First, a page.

Compromise is Good for Politics, Not Surveillance

​Compromise is essential in politics, but unnecessary when it comes to market surveillance. Over the last few years, technology and regulation have transformed the benefits that well-executed surveillance initiatives can bring to an organization. Although compliance teams have never been asked to accomplish more than they are now, they also have an unprecedented arsenal of tools at their disposal to accomplish it all – and in record time. Behavioral profiling, anomaly detection, rule-based models, custom models, the ability to correlate communications data with trade alerts and automated case management should now be in every compliance team's toolbox. If your surveillance program isn't capitalizing on these new analytics and tools, you are most certainly compromising on surveillance and putting your firm at risk.

Today's compliance teams must be able to detect known forms of market manipulation and identify who is putting the firm at risk. However, until recently, surveillance was limited to monitoring trades for known forms of market manipulation like front running or wash trades.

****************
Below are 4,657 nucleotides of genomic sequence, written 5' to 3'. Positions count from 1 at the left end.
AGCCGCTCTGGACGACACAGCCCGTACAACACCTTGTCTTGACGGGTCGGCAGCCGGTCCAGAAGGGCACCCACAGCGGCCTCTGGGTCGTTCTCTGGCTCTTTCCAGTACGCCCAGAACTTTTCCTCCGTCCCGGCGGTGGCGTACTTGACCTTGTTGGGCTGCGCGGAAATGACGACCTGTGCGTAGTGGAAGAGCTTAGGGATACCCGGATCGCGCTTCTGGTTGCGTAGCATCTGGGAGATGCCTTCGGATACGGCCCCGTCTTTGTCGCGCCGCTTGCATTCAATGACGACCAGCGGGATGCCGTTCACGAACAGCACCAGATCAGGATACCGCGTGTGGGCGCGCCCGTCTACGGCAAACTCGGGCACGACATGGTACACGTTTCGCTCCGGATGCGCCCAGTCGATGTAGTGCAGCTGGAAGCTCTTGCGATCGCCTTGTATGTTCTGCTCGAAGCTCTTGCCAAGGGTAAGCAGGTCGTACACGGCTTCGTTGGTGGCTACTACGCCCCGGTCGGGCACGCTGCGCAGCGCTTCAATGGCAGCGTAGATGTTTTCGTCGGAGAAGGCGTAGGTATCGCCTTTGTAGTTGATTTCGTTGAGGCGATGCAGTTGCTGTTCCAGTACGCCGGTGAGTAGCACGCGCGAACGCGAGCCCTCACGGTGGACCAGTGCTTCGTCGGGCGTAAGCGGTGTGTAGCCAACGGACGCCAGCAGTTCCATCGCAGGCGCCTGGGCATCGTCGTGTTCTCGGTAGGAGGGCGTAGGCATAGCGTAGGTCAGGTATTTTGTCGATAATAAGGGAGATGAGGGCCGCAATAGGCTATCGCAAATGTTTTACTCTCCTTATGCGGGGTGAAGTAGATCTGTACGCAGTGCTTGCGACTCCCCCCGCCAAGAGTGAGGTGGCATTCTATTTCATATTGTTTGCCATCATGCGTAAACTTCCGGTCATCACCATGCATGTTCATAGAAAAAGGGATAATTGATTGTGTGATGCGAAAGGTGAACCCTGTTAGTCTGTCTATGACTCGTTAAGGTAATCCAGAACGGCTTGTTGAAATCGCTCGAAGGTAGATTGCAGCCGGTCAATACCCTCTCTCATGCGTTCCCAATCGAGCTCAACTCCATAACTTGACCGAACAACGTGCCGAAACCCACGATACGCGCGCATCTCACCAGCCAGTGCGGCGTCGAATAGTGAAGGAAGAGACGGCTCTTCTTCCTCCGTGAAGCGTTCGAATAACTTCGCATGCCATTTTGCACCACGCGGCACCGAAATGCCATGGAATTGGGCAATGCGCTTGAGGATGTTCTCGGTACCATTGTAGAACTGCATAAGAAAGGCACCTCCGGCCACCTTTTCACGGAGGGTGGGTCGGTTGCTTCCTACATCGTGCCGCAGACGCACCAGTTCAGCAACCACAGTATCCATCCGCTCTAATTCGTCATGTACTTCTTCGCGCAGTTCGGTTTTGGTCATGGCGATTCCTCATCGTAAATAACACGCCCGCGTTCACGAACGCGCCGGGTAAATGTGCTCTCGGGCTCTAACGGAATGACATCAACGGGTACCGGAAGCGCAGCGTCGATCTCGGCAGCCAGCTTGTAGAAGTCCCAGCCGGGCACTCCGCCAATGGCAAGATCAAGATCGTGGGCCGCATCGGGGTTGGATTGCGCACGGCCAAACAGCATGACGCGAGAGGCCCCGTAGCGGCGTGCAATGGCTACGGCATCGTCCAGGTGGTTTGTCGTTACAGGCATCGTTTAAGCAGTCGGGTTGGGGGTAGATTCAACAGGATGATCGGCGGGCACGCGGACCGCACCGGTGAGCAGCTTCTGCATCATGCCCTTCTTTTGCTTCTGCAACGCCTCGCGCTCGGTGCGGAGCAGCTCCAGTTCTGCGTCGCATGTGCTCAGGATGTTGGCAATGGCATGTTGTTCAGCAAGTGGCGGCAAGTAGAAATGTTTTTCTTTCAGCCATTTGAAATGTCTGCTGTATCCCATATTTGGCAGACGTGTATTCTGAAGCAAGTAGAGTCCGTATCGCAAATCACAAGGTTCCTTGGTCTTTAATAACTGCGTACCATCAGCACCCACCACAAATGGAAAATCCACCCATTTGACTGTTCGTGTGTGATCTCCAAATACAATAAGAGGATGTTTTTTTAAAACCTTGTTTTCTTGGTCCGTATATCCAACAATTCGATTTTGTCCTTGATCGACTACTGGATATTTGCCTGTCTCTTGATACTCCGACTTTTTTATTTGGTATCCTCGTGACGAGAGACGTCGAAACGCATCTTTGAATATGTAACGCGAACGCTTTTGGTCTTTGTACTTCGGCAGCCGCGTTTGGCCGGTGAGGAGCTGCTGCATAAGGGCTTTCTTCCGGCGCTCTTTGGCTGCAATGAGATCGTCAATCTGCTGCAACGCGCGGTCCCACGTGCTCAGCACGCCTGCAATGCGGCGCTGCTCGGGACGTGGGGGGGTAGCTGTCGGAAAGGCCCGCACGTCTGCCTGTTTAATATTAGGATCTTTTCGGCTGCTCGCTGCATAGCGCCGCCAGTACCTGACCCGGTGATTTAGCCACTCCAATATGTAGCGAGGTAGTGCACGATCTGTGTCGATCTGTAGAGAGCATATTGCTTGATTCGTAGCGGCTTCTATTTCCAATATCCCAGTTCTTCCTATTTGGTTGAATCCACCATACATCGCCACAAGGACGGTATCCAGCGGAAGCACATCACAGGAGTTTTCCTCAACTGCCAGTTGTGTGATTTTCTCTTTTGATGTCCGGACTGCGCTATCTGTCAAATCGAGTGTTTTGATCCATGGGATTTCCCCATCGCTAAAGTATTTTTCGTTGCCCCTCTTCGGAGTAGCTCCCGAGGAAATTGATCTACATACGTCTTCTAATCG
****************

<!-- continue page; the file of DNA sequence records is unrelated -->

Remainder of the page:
Compliance analysts were like traffic cops – only enforcing a prescribed set of violations. Today's analysts are detectives. They identify risky individuals and uncover hidden threats. Like a police detective, the analyst relies on evidence and clues to investigate suspicious behavior and uncover the hidden threats that rule-based models are designed to detect. Behavioral profiling and anomaly detection techniques, such as machine learning, are the tools that make this possible. Behavioral profiles enable analysts to monitor individuals by establishing the "normal" behavior of an individual or their peer group, while machine learning is used to identify anomalies from an individual's normal behavior.

Just like the police force, the compliance function needs detectives using anomaly detection to identify risk and cops using rule-based models to detect known forms of market manipulation.